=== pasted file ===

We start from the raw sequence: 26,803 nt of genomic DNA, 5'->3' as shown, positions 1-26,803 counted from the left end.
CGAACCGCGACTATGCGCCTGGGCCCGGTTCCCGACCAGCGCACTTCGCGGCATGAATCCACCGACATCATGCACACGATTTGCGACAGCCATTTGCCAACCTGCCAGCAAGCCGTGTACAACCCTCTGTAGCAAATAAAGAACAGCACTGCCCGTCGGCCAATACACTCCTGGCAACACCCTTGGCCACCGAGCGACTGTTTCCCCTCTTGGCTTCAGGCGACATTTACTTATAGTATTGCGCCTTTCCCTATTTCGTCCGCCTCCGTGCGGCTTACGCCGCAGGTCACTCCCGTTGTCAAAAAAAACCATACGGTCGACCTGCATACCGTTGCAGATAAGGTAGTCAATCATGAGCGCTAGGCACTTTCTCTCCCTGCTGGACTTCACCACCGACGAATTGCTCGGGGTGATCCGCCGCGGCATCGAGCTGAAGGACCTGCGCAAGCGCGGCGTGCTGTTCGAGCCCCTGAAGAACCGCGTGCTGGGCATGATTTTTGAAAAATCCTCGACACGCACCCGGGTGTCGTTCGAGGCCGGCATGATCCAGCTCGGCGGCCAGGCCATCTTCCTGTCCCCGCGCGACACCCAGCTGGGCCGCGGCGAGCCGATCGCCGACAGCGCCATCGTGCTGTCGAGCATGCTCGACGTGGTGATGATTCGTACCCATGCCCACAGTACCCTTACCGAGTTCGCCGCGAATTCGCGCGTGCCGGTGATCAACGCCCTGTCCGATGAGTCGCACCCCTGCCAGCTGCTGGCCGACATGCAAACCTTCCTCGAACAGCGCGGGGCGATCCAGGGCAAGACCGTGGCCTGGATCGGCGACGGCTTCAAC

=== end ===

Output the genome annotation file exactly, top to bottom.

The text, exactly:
We start from the raw sequence: 26,803 nt of genomic DNA, 5'->3' as shown, positions 1-26,803 counted from the left end.
CGAACCGCGACTATGCGCCTGGGCCCGGTTCCCGACCAGCGCACTTCGCGGCATGAATCCACCGACATCATGCACACGATTTGCGACAGCCATTTGCCAACCTGCCAGCAAGCCGTGTACAACCCTCTGTAGCAAATAAAGAACAGCACTGCCCGTCGGCCAATACACTCCTGGCAACACCCTTGGCCACCGAGCGACTGTTTCCCCTCTTGGCTTCAGGCGACATTTACTTATAGTATTGCGCCTTTCCCTATTTCGTCCGCCTCCGTGCGGCTTACGCCGCAGGTCACTCCCGTTGTCAAAAAAAACCATACGGTCGACCTGCATACCGTTGCAGATAAGGTAGTCAATCATGAGCGCTAGGCACTTTCTCTCCCTGCTGGACTTCACCACCGACGAATTGCTCGGGGTGATCCGCCGCGGCATCGAGCTGAAGGACCTGCGCAAGCGCGGCGTGCTGTTCGAGCCCCTGAAGAACCGCGTGCTGGGCATGATTTTTGAAAAATCCTCGACACGCACCCGGGTGTCGTTCGAGGCCGGCATGATCCAGCTCGGCGGCCAGGCCATCTTCCTGTCCCCGCGCGACACCCAGCTGGGCCGCGGCGAGCCGATCGCCGACAGCGCCATCGTGCTGTCGAGCATGCTCGACGTGGTGATGATTCGTACCCATGCCCACAGTACCCTTACCGAGTTCGCCGCGAATTCGCGCGTGCCGGTGATCAACGCCCTGTCCGATGAGTCGCACCCCTGCCAGCTGCTGGCCGACATGCAAACCTTCCTCGAACAGCGCGGGGCGATCCAGGGCAAGACCGTGGCCTGGATCGGCGACGGCTTCAAC